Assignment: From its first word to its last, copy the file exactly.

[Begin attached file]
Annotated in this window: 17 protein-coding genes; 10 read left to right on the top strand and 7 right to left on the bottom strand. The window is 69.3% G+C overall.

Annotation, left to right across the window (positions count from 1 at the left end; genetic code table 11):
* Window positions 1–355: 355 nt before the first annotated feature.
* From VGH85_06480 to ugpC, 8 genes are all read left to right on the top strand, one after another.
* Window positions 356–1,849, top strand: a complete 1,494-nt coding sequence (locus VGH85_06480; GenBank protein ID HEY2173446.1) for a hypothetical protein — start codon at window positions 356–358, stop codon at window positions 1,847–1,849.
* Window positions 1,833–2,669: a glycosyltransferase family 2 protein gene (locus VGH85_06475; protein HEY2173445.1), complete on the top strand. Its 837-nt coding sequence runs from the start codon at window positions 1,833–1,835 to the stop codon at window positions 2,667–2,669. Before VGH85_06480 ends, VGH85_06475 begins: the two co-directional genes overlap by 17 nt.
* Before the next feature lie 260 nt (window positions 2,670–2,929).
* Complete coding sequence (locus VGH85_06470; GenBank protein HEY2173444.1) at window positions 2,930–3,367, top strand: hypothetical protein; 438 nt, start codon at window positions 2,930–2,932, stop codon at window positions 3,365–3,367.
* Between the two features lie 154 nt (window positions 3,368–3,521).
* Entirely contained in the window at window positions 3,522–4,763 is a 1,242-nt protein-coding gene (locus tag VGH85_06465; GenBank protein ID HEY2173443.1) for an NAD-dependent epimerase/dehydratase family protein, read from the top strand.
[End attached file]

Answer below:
Annotated in this window: 17 protein-coding genes; 10 read left to right on the top strand and 7 right to left on the bottom strand. The window is 69.3% G+C overall.

Annotation, left to right across the window (positions count from 1 at the left end; genetic code table 11):
* Window positions 1–355: 355 nt before the first annotated feature.
* From VGH85_06480 to ugpC, 8 genes are all read left to right on the top strand, one after another.
* Window positions 356–1,849, top strand: a complete 1,494-nt coding sequence (locus VGH85_06480; GenBank protein ID HEY2173446.1) for a hypothetical protein — start codon at window positions 356–358, stop codon at window positions 1,847–1,849.
* Window positions 1,833–2,669: a glycosyltransferase family 2 protein gene (locus VGH85_06475; protein HEY2173445.1), complete on the top strand. Its 837-nt coding sequence runs from the start codon at window positions 1,833–1,835 to the stop codon at window positions 2,667–2,669. Before VGH85_06480 ends, VGH85_06475 begins: the two co-directional genes overlap by 17 nt.
* Before the next feature lie 260 nt (window positions 2,670–2,929).
* Complete coding sequence (locus VGH85_06470; GenBank protein HEY2173444.1) at window positions 2,930–3,367, top strand: hypothetical protein; 438 nt, start codon at window positions 2,930–2,932, stop codon at window positions 3,365–3,367.
* Between the two features lie 154 nt (window positions 3,368–3,521).
* Entirely contained in the window at window positions 3,522–4,763 is a 1,242-nt protein-coding gene (locus tag VGH85_06465; GenBank protein ID HEY2173443.1) for an NAD-dependent epimerase/dehydratase family protein, read from the top strand.